On a crisp and clear St George’s Day, Tom and Carmel (left) led us on an energetic 10 mile circular walk from the pleasant Derbyshire market town of Bakewell – famous for its puddings and its tarts – across the tops to Ashford in the Water and back. On the way, we had a coffee stop in Over Haddon, whence we walked up to the Magpie Mine at Sheldon, a former lead mine which operated from the 18th century until the 1950’s (below) although the heyday of the mine was in the 19th century.
Lead mining was a speculative business, with big profits to be made sometimes and huge losses at others – so the mine changed hands frequently. It was closed from 1846 to 1868 and when it reopened, a large Cornish pumping engine was installed in the engine house, which is now the major building on the site (right).
As it was rather breezy up there, we decided to take lunch in the lee of the buildings, in the company of a sheepdog called Rupert, who played ball with some of us.
After lunch, we continued climbing upwards, with cars on the main road below looking like dinky toys until we came upon a fabulous view of the beautiful village of Ashford in the Water below us.
Situated on the crystal clear River Wye, with the famous Sheepwash bridge for us to walk over, Ashford in the Water is real ‘’chocolate box’ village.
We had a very pleasant stroll along the banks of the river back to Bakewell, passing the weirs which created Ashford Lake and powered Lumsden Mill (Arkwright,1777), then Holme Hall of 1626 (photo courtesy of the Historical Houses Association) and the odd couple of llamas.
Mapleton Walk - Easter Sunday
On a cool and cloudy Easter Sunday, April 13, June had organised a walk from the public car park near the Isaac Walton Hotel in Dovedale. We started off walking along the lovely River Dove.
After a little while we crossed over the famous stepping stones, under June’s careful supervision.
We then climbed up the hill towards Thorpe.
After a long steady climb we then headed through woodland before reaching a spot with a view, where June decided to stop for our coffee break.
Occasionally on our walks, we do a bit of standing around to regroup, admiring the view in the meantime.
Our lunch was taken at the beautiful St Mary’s church in Mappleton, where we inspected the interior before exiting to peruse the graveyard.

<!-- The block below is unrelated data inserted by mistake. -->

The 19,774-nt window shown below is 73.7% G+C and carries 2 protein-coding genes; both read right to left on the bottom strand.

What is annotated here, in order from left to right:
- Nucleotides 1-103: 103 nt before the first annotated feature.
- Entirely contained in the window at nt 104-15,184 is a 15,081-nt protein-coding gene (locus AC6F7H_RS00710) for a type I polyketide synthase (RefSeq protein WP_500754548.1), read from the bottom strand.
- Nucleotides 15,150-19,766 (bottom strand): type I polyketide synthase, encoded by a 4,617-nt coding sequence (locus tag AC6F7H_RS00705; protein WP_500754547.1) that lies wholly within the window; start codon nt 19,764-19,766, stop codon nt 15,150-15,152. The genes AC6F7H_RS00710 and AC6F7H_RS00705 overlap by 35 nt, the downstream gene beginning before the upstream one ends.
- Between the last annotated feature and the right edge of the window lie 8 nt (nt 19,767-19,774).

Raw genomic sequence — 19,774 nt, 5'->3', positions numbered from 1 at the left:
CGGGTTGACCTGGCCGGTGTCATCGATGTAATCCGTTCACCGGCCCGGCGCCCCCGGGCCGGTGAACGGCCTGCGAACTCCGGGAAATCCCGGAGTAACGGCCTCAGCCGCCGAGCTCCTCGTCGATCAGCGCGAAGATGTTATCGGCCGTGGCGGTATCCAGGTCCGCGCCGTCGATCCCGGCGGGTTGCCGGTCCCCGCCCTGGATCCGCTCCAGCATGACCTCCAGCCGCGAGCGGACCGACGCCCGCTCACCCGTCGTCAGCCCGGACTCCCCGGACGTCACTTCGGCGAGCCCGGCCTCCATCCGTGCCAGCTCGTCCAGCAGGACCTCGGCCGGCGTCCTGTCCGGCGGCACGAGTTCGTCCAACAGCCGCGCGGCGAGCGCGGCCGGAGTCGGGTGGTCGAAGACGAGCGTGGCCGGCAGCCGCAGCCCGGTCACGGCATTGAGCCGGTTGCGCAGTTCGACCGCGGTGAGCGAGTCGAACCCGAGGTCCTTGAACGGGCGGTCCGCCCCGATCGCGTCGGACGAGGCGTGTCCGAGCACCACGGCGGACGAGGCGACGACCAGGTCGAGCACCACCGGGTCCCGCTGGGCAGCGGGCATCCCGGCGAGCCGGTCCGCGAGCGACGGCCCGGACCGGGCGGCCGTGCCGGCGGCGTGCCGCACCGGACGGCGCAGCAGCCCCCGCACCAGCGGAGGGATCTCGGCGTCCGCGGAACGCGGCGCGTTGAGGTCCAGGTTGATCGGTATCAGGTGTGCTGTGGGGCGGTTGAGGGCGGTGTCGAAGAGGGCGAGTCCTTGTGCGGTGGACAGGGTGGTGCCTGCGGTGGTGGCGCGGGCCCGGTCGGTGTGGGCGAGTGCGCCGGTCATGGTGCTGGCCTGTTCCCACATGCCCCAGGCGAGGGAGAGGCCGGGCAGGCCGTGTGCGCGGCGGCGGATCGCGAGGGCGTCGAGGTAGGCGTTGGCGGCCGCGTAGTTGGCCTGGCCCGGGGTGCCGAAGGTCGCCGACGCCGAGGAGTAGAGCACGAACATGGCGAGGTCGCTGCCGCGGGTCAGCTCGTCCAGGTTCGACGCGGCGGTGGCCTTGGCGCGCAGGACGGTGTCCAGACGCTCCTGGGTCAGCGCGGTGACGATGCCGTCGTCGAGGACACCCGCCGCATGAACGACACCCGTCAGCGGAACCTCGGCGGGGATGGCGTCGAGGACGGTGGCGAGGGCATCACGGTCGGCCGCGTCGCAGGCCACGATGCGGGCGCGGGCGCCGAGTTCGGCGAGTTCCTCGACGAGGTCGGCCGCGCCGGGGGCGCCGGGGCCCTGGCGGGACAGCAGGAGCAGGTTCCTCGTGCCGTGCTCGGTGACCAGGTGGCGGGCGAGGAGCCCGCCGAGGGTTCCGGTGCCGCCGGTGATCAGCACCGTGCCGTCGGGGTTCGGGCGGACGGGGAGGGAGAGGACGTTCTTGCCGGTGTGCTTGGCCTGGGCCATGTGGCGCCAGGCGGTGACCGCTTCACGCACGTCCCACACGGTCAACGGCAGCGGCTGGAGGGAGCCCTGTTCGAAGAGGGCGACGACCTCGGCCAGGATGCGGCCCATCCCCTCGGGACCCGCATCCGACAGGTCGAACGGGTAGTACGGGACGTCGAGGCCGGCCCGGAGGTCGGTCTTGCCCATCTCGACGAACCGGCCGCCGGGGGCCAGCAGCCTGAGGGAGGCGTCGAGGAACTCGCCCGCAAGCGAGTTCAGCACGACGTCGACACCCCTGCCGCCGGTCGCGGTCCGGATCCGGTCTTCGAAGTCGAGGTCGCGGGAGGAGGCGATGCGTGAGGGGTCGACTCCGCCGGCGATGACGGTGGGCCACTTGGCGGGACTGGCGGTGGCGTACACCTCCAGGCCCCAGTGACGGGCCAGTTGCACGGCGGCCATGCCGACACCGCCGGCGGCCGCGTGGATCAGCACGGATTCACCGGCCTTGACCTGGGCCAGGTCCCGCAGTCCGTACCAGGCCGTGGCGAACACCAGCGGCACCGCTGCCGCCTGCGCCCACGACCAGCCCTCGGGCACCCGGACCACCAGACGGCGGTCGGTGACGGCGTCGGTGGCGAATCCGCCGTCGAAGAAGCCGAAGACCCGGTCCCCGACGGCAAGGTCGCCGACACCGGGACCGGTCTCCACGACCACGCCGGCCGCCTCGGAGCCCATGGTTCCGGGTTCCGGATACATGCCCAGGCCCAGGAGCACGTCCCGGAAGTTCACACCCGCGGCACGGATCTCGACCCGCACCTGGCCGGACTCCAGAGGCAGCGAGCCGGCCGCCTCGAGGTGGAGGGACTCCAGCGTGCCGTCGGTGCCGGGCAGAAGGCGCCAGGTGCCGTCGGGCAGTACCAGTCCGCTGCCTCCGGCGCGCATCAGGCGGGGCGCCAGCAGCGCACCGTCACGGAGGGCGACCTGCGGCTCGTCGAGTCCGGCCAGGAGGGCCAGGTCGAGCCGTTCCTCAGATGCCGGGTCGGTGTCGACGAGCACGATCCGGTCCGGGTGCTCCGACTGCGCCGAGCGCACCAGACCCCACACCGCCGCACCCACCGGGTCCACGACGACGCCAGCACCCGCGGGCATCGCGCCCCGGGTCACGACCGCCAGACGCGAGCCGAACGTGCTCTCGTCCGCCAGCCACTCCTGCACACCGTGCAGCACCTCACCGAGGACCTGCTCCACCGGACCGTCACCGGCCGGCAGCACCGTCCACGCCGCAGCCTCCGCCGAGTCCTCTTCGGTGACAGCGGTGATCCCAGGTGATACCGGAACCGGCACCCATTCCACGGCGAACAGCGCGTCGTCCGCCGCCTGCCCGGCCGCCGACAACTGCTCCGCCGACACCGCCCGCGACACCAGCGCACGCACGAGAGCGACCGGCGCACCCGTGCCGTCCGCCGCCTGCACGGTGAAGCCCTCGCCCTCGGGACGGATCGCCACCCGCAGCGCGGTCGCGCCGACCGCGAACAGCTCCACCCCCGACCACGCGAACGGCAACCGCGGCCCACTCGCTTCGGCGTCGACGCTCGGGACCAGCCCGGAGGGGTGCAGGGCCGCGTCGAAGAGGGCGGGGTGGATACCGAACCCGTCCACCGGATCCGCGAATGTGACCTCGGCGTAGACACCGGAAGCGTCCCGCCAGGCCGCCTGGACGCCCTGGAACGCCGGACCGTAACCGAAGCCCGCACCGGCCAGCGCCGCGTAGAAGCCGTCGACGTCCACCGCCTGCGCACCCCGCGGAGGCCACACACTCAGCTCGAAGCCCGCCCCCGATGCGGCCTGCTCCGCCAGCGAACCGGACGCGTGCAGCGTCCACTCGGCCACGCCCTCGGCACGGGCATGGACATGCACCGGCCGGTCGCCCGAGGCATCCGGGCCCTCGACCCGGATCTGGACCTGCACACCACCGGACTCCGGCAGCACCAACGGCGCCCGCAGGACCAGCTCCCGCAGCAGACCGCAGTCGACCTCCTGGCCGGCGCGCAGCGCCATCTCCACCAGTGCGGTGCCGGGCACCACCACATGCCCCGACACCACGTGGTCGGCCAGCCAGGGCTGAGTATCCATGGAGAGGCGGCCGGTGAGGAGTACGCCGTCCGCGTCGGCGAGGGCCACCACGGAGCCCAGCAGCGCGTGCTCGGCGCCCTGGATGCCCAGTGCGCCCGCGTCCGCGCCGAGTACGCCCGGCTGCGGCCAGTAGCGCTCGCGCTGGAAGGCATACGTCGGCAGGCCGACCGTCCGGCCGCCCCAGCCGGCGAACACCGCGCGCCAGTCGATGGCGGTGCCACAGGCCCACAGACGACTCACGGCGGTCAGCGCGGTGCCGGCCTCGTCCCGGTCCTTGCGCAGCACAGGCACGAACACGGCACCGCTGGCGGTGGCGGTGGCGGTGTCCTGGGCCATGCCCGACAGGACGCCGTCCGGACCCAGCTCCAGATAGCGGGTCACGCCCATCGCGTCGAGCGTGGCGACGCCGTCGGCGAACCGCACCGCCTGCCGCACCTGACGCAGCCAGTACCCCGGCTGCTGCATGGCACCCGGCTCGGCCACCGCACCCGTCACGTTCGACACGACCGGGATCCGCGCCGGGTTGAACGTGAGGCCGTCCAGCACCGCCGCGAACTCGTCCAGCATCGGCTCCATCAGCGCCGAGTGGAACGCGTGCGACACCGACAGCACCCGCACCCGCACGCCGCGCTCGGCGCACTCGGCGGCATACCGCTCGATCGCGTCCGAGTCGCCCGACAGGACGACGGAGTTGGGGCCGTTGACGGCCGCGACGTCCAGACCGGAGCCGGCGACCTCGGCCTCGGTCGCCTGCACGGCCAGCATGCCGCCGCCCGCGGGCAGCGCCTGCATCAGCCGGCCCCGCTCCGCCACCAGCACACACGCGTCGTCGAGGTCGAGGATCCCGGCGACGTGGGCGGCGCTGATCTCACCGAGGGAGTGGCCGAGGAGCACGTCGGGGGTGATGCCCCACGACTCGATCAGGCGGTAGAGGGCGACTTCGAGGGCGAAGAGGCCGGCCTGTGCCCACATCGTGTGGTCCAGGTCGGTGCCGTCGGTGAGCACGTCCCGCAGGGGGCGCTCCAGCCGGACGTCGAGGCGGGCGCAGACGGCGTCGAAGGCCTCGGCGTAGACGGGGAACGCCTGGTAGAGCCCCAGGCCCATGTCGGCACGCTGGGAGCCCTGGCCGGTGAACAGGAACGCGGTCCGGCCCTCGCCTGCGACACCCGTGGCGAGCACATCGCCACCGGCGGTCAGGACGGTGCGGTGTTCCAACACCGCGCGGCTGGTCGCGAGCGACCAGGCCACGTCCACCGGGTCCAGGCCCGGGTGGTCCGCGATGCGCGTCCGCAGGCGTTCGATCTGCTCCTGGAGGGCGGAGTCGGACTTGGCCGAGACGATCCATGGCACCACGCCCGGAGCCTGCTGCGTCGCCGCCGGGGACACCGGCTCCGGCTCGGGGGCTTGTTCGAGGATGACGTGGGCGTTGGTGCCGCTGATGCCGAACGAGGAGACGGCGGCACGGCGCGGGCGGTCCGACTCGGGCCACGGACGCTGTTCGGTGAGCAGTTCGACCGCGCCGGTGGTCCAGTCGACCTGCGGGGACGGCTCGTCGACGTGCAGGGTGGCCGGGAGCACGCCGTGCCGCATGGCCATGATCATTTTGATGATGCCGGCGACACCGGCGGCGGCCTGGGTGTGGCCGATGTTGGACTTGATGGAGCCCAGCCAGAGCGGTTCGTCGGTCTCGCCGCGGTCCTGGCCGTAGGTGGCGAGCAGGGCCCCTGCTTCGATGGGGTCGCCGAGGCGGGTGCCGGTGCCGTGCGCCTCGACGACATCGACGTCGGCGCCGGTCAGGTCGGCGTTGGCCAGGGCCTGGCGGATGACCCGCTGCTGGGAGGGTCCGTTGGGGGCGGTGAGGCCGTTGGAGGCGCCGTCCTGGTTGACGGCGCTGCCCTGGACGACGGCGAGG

Although a church here was first mentioned in records during the reign of Edward 1 (1272 – 1307) the current building was built in the mid-18th century to the design of James Gibbs, a pupil of Christopher Wren. Among his most important works are the church of St Martin-in-the-Fields in London and the Radcliffe Camera at Oxford University.
After that we returned to Dovedale via the river and the scenic countryside near Ilam, having crossed over the impressive Coldwall Bridge near Thorpe.
This is a Grade II listed monument dated 1726 and was originally the main coach road across the River Dove, between the counties of Derbyshire and Staffordshire. When the motor car became popular, it was used less and less because the steep gradient was too much for the first cars. Today, the bridge is only used by farmers and walkers (and sheep) and is really peaceful.
We then returned through the beautifulvillage of Ilam. Despite the weather, we all felt this had been an excellent walk – thanks June!
Pictures of Mapleton Church and Ilam are taken from Wikipedia. The photo of Coldwall Bridge is courtesy of Derek Harper and licensed for reuse under a Creative Commons Licence.o
Earl's Hill Walk
On Sunday 2 April, we took a fair trip out to Pontesford, SW of Shrewsbury, for a walk starting and ending at Earl’s Hill nature reserve, led by Alison and Lesley.
It was a beautiful spring day, ideal for walking, and the countryside round there is very pretty, with several hills, woods and ponds noted on the walk.
There are also a number of quiet lanes to walk along.
We also passed through the village of Castle Pulverbatch - unfortunately not stopping at the White Horse Inn
– before having a look at what is left of the motte and bailey castle
and then having our lunch on a very pretty and secluded bank
with a lovely view.
Later, we passed around Lawn Hill
before climbing back up to Earl’s Hill to finish the walk. All in all, a really lovely day out.